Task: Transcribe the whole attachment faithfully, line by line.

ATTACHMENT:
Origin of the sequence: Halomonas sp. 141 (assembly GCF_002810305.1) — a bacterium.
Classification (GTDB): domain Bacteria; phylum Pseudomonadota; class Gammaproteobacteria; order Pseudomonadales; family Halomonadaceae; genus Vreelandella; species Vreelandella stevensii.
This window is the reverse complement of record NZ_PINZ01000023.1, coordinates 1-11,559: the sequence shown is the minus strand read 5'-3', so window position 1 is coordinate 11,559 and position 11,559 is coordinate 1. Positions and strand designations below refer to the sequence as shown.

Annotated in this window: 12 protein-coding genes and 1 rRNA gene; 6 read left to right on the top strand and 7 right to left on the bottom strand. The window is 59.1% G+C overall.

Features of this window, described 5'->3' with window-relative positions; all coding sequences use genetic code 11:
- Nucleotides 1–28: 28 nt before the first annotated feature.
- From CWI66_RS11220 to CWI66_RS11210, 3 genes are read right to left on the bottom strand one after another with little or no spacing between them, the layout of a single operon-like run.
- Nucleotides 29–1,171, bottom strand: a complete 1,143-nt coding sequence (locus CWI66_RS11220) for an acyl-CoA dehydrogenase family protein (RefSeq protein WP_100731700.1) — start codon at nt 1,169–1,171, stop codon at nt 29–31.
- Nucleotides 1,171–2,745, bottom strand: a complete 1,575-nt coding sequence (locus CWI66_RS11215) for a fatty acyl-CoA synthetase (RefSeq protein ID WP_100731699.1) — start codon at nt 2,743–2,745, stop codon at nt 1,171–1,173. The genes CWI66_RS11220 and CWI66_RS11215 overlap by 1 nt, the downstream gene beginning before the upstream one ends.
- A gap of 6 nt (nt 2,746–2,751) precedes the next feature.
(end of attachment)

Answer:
Origin of the sequence: Halomonas sp. 141 (assembly GCF_002810305.1) — a bacterium.
Classification (GTDB): domain Bacteria; phylum Pseudomonadota; class Gammaproteobacteria; order Pseudomonadales; family Halomonadaceae; genus Vreelandella; species Vreelandella stevensii.
This window is the reverse complement of record NZ_PINZ01000023.1, coordinates 1-11,559: the sequence shown is the minus strand read 5'-3', so window position 1 is coordinate 11,559 and position 11,559 is coordinate 1. Positions and strand designations below refer to the sequence as shown.

Annotated in this window: 12 protein-coding genes and 1 rRNA gene; 6 read left to right on the top strand and 7 right to left on the bottom strand. The window is 59.1% G+C overall.

Features of this window, described 5'->3' with window-relative positions; all coding sequences use genetic code 11:
- Nucleotides 1–28: 28 nt before the first annotated feature.
- From CWI66_RS11220 to CWI66_RS11210, 3 genes are read right to left on the bottom strand one after another with little or no spacing between them, the layout of a single operon-like run.
- Nucleotides 29–1,171, bottom strand: a complete 1,143-nt coding sequence (locus CWI66_RS11220) for an acyl-CoA dehydrogenase family protein (RefSeq protein WP_100731700.1) — start codon at nt 1,169–1,171, stop codon at nt 29–31.
- Nucleotides 1,171–2,745, bottom strand: a complete 1,575-nt coding sequence (locus CWI66_RS11215) for a fatty acyl-CoA synthetase (RefSeq protein ID WP_100731699.1) — start codon at nt 2,743–2,745, stop codon at nt 1,171–1,173. The genes CWI66_RS11220 and CWI66_RS11215 overlap by 1 nt, the downstream gene beginning before the upstream one ends.
- A gap of 6 nt (nt 2,746–2,751) precedes the next feature.